I opened up my phone on Monday, April 25 and checked Facebook. It was a normal tick that I have, that many people in my generation have, of checking a favorite mobile application when nothing else is going on. But one of the first headlines I saw on my newsfeed turned an ordinary moment into one I hope I never forget.
“Virginia Governor Restores Voting Rights to Felons,” the New York Times headline read. The fact that the story was from Friday, April 22, meant that I was a bad journalist – late to hear about a story happening in my own backyard.
Despite that, my duty as a human overrode my duty as a professional and as soon as I read that headline I instantly understood what that meant for someone special in my life: my father. My father, a Virginia resident for the gross majority of his life and an ex-felon, was disenfranchised by Virginia’s law banning former felons from voting.
He committed a felony and served time for that crime over 45 years ago, when he was in the same age range that I’m in now, his late 20s. He was one of over 200,000 convicted felons in Virginia to have his right to vote restored by the executive order that Governor Terry McAuliffe signed into law. Before that, he was one of over 5.85 million Americans, according to the Sentencing Project, to have his voting rights stripped from him.
My father and mother aren’t politically active on a grassroots level, but politics, typically mainstream politics, are a constant conversation in my household. My parents both have their political opinions that are balked at by the other. But, before April 22, only one of them could actually go out and express their politics in the form of a vote.
My father’s inability to vote has been a persistent thread in his life and mine. He is the eldest son of Phyllis Costley, my grandmother, who fought for the desegregation of Arlington’s schools, and had crosses burned in his yard as a result of her part in that struggle. So he understood from an early age the importance of the achievement and conservation of civil rights.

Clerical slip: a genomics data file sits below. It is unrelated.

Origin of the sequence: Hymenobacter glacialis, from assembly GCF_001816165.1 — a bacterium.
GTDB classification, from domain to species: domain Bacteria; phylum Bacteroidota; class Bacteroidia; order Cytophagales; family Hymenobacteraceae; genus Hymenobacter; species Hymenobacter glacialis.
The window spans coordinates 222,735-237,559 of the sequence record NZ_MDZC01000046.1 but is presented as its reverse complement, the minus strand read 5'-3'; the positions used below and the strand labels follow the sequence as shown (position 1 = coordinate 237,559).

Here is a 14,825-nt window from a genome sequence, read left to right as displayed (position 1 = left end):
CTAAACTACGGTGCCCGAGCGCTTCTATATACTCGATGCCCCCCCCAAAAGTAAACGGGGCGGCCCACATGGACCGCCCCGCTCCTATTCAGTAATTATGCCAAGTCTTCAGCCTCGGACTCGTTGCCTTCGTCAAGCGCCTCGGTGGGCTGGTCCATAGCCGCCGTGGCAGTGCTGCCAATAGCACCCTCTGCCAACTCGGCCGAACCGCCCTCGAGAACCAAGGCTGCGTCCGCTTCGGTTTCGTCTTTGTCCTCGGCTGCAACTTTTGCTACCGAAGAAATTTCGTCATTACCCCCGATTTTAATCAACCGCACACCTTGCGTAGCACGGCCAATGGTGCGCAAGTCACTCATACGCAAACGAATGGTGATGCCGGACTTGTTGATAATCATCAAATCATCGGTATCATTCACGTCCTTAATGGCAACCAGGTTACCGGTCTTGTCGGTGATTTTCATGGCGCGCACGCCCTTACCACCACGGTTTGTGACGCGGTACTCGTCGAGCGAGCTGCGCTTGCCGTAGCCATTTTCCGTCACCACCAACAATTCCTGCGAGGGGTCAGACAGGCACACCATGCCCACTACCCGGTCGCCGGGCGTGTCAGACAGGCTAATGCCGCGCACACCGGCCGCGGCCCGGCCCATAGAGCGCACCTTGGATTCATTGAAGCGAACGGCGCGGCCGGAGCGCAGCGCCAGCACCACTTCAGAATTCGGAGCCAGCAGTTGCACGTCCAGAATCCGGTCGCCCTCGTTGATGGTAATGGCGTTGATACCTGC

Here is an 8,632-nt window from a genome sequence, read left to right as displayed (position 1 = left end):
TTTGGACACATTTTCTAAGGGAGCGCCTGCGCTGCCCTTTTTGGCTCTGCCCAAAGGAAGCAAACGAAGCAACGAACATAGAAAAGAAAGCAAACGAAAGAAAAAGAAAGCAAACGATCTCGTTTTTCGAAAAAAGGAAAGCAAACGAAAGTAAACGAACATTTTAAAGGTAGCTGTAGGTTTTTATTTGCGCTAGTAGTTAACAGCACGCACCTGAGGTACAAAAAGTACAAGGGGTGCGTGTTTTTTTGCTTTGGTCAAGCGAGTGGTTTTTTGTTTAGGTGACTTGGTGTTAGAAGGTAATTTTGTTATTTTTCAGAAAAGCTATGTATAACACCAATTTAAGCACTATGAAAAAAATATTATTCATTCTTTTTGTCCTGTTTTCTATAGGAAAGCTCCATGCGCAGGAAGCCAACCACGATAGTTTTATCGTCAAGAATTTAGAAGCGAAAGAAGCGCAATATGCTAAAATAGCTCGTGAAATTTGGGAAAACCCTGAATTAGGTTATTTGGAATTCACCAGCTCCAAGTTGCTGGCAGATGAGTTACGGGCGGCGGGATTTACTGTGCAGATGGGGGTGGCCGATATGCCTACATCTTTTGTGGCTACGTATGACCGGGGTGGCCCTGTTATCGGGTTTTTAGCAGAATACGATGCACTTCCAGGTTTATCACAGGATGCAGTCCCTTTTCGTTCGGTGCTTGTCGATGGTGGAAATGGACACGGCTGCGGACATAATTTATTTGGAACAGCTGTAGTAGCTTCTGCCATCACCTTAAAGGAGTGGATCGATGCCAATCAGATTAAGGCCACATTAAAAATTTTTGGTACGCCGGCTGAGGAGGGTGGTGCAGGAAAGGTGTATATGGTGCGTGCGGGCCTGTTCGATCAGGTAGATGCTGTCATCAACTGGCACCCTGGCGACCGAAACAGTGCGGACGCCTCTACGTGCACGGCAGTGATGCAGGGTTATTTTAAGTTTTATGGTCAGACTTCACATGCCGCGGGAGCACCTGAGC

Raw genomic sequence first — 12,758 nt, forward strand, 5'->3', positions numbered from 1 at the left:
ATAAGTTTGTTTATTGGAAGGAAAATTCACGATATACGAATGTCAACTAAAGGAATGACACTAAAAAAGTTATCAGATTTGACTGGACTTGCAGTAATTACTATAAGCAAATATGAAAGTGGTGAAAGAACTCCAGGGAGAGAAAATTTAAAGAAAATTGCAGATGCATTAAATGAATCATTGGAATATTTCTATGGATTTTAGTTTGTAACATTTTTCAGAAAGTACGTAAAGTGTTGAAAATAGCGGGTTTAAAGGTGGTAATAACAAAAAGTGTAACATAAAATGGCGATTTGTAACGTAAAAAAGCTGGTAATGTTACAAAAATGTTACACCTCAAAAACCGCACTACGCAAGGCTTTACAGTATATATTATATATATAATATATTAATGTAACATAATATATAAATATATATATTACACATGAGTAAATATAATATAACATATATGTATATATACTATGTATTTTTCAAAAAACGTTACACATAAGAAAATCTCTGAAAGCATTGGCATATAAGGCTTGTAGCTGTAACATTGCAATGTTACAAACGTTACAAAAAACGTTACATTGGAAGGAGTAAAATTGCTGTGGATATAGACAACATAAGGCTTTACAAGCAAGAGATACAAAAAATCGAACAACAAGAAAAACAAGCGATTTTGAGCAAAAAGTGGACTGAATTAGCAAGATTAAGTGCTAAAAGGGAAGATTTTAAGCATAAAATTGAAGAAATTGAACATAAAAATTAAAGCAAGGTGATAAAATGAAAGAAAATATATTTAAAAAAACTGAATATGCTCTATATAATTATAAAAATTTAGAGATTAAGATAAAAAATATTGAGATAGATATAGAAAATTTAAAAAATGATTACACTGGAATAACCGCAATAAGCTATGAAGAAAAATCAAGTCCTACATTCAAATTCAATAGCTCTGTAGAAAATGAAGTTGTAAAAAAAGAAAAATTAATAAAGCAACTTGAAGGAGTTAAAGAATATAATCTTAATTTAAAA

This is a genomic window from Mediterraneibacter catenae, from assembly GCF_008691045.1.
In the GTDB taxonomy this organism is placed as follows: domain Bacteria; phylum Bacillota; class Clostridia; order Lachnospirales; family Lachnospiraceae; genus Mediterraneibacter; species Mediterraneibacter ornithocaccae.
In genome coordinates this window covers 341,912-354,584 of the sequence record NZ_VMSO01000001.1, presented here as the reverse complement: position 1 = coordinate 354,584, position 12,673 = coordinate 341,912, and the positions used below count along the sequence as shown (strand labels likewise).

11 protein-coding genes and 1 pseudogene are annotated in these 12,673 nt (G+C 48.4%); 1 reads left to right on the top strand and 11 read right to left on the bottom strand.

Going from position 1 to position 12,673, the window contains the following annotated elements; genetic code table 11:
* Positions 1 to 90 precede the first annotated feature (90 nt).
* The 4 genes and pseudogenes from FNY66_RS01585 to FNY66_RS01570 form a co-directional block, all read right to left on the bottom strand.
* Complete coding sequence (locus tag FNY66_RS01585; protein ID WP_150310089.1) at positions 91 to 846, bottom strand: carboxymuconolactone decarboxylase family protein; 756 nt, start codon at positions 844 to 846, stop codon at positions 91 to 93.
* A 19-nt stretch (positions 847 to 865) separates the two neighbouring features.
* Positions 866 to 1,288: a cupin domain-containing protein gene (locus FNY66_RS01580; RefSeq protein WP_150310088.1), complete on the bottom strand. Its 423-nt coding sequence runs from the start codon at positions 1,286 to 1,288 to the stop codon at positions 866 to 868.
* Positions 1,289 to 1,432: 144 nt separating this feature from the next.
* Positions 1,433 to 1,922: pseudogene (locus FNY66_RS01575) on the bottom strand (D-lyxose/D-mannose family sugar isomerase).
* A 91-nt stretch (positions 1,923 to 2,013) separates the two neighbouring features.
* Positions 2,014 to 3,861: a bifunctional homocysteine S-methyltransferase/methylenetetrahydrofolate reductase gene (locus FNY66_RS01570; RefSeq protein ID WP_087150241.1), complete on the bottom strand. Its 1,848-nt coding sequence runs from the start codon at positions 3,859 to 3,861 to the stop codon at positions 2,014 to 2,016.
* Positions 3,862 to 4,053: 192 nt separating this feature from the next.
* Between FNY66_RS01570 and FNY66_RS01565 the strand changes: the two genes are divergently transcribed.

And I think the knowledge that he couldn’t vote freed him to hold and express political opinions others might not if they had their vote, and perhaps their ideology, tied to a mainstream political party that asks them to concede some of their interests every two, four and six years.
He listened to “Democracy Now” daily while carting me to school and freely expressed his opposition to the war in Iraq after 9/11. His politics became reborn in a positive nihilism that allowed him to imagine a world of his own choosing because he had no right to participate in the political world of his country.
At times the denial of those rights was frustrating. I saw the reserved frustration on his face when George Bush was elected to office twice and he couldn’t help sway the swing state he lived in. And in 2008, while black Americans of his generation all over the country proudly cast a ballot for Barack Obama to become the first black President, my father watched from the sidelines. He was spurred by the prospect of a Barack Obama presidency to inquire about appealing to get his rights restored.
But Virginia’s process, which then consisted of a stack full of paperwork just for a hope and a prayer, was enough to discourage my father, who works 70 hours or more a week, from attempting to get his rights restored. At that point he had been what’s called an “upstanding citizen” for decades, but couldn’t participate in the society that he was enhancing as a citizen.
Today millions of others across the country have a similar reality that my dad faced in 2008 and this reality disproportionately affects blacks. According to the Sentencing Project, one out of every 13 black people has lost their right to vote due to felony disenfranchisement as opposed to 1 out of every 56 non-black people.
This is just the tip of the iceberg in a phenomena that’s called the New Jim Crow, which denies blacks, and other people of color, the same rights as whites through systematic oppression.
When this systematic oppression is overcome in even the slightest way, like how it was when I found out my dad can now vote, my initial reaction is elation. I posted a photo of a letter saying that his rights were restored to Facebook and it got over 200 likes. Parents of some of my lifelong friends commented on the post, congratulating my dad and wishing him well, saying they knew him to be a good man.
I got choked up at the news of Governor McAuliffe’s executive order and called my dad and told him that I got choked up. He said that he had, too. Then we chuckled about how his political opinions were no longer benign. But we both knew, as we chuckled and enjoyed that moment, that there is still a long way to go.
Drew Costley is the News Editor of the Falls Church News-Press.